“The history of many of the appointees is at least suspect,” said Zielinski. “There is a preponderance of people with ties to Russia and foreign governments and that’s just the tip of what we know, at this point. We don’t know the whole truth and we should know the whole truth.”

The Greenways Commission of Bowling Green and Warren County has received an $8,900 grant to improve bicycle and pedestrian safety.

Miranda Clements is the multimodal coordinator for the commission. She says safety begins with making sure everyone takes bicycle riding seriously.           

“A bicycle is considered a vehicle, so when you’re on a bicycle it’s like you’re driving a vehicle, so you have to follow the rules of the road.”

Part of the grant is for the production of short safety videos for bicyclists, pedestrians and motorists.

Kentucky LRC

A Bowling Green nursing home for military veterans is one step closer to getting state funding.

The Kentucky House Thursday unanimously passed a bill providing 10-and-a-half million dollars in state support for the proposed facility.

The U.S. Department of Veterans Affairs has already approved the project, and committed
federal funding for its construction.

The bill passed the House on a vote of 99-0.

It now goes to the Senate. If passed there, it’s expected to be signed into law by Governor Bevin.

Becca Schimmel

Supporters of refugees and immigrants in Bowling Green hope a weekend unity walk and prayer vigil helps bring the community even closer together.

More than 500 people marched in downtown Bowling Green Saturday afternoon.

Many participants said they were especially excited since a U. S. District judge in Seattle ruled President Trump’s ban on travelers from seven mostly Muslim countries illegal just hours earlier.

Becca Schimmel

A Bowling Green refugee and business owner says comments made by a senior advisor to President Trump about a so-called “Bowling Green Massacre” are hurtful to him and other refugees.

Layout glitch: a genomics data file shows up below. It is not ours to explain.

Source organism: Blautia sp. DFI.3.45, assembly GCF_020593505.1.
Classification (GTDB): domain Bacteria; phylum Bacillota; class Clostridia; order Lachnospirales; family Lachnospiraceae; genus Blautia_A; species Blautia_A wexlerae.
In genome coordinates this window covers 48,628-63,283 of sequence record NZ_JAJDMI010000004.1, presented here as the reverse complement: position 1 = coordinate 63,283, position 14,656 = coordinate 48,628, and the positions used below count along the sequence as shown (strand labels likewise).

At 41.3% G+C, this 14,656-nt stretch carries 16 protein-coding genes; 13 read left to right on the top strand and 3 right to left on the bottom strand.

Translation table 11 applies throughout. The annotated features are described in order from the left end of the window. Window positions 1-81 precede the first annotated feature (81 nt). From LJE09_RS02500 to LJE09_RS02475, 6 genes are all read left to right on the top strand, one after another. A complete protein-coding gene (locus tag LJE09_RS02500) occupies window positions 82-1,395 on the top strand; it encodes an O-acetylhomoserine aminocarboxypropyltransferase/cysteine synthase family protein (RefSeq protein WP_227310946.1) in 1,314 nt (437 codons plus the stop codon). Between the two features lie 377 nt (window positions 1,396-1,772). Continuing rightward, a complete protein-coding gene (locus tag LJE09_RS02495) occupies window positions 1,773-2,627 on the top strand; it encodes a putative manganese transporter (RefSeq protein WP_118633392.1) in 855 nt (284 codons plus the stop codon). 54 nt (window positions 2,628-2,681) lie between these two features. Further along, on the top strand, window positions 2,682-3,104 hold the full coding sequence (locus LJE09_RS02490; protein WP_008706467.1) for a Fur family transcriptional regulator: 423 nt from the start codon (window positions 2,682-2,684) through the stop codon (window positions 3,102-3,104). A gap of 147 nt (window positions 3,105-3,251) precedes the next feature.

Kellyanne Conway used the expression in an interview Thursday to describe the 2011 arrests of two Iraqi citizens in Bowling Green on terrorism charges.There were no deaths related to the case. Conway said Friday that she misspoke and meant to say “Bowling Green terrorists”, not “massacre.”

Wisam Asal, an Iraqi refugee living in Warren County, says the “massacre” comments cast Bowling Green in a negative light.

City of Bowling Green

The mayor of Bowling Green says he doesn’t think recent comments about a so-called “massacre” in the city will harm its reputation.

A senior advisor to President Trump, Kellyanne Conway, cited what she called the “Bowling Green massacre” in defense of the administration’s controversial travel ban. Those comments were aired Thursday night in an interview on MSNBC.

Two Iraqi citizens were arrested in Bowling Green in 2011 on terrorism charges, but there were no attacks or deaths related to the incident.

Adam Hatcher

It’s business as usual at Warren County’s International High School despite the news of President Trump’s travel ban.

Trump issued an executive order last week temporarily banning travelers from seven majority-Muslim countries. Gateway to Educational Opportunities, or GEO, is an International school that is home to students from 25 different countries. More than half of those students are refugees.

Principal Mike Stevenson said students have been surprisingly quiet about the travel ban and they arrived at school Monday and treated it like any other day. Stevens is conscious of the effect the ban could have on international students and their relatives, but says he hasn’t felt the need to address the student body.

Fruit of the Loom

Fruit of the Loom has named a senior vice president at its global headquarters in Bowling Green as the company’s new chairman and CEO. Melissa Burgess-Taylor will lead the company following the unexpected death of former CEO Rick Medlin last month.